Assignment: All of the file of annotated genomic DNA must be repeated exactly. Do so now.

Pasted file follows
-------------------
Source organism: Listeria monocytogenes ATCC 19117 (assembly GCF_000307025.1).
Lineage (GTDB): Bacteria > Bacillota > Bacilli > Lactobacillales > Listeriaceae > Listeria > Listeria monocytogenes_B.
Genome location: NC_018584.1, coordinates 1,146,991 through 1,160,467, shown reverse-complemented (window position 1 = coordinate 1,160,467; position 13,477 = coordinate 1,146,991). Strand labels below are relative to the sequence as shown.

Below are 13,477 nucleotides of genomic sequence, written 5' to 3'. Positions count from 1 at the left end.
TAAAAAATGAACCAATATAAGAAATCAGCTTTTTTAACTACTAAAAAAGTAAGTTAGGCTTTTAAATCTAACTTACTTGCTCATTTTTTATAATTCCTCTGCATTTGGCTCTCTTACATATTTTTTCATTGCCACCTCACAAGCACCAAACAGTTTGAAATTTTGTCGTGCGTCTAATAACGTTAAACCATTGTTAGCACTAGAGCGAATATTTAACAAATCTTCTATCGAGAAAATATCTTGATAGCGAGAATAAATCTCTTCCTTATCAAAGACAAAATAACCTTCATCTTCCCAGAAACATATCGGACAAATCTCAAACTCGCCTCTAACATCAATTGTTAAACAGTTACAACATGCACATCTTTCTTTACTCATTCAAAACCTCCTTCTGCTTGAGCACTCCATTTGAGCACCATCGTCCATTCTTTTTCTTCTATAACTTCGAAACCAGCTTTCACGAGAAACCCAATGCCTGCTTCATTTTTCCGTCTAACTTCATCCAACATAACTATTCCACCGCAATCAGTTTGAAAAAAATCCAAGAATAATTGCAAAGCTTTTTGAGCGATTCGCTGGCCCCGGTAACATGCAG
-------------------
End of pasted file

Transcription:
Source organism: Listeria monocytogenes ATCC 19117 (assembly GCF_000307025.1).
Lineage (GTDB): Bacteria > Bacillota > Bacilli > Lactobacillales > Listeriaceae > Listeria > Listeria monocytogenes_B.
Genome location: NC_018584.1, coordinates 1,146,991 through 1,160,467, shown reverse-complemented (window position 1 = coordinate 1,160,467; position 13,477 = coordinate 1,146,991). Strand labels below are relative to the sequence as shown.

Below are 13,477 nucleotides of genomic sequence, written 5' to 3'. Positions count from 1 at the left end.
TAAAAAATGAACCAATATAAGAAATCAGCTTTTTTAACTACTAAAAAAGTAAGTTAGGCTTTTAAATCTAACTTACTTGCTCATTTTTTATAATTCCTCTGCATTTGGCTCTCTTACATATTTTTTCATTGCCACCTCACAAGCACCAAACAGTTTGAAATTTTGTCGTGCGTCTAATAACGTTAAACCATTGTTAGCACTAGAGCGAATATTTAACAAATCTTCTATCGAGAAAATATCTTGATAGCGAGAATAAATCTCTTCCTTATCAAAGACAAAATAACCTTCATCTTCCCAGAAACATATCGGACAAATCTCAAACTCGCCTCTAACATCAATTGTTAAACAGTTACAACATGCACATCTTTCTTTACTCATTCAAAACCTCCTTCTGCTTGAGCACTCCATTTGAGCACCATCGTCCATTCTTTTTCTTCTATAACTTCGAAACCAGCTTTCACGAGAAACCCAATGCCTGCTTCATTTTTCCGTCTAACTTCATCCAACATAACTATTCCACCGCAATCAGTTTGAAAAAAATCCAAGAATAATTGCAAAGCTTTTTGAGCGATTCGCTGGCCCCGGTAACATGCAG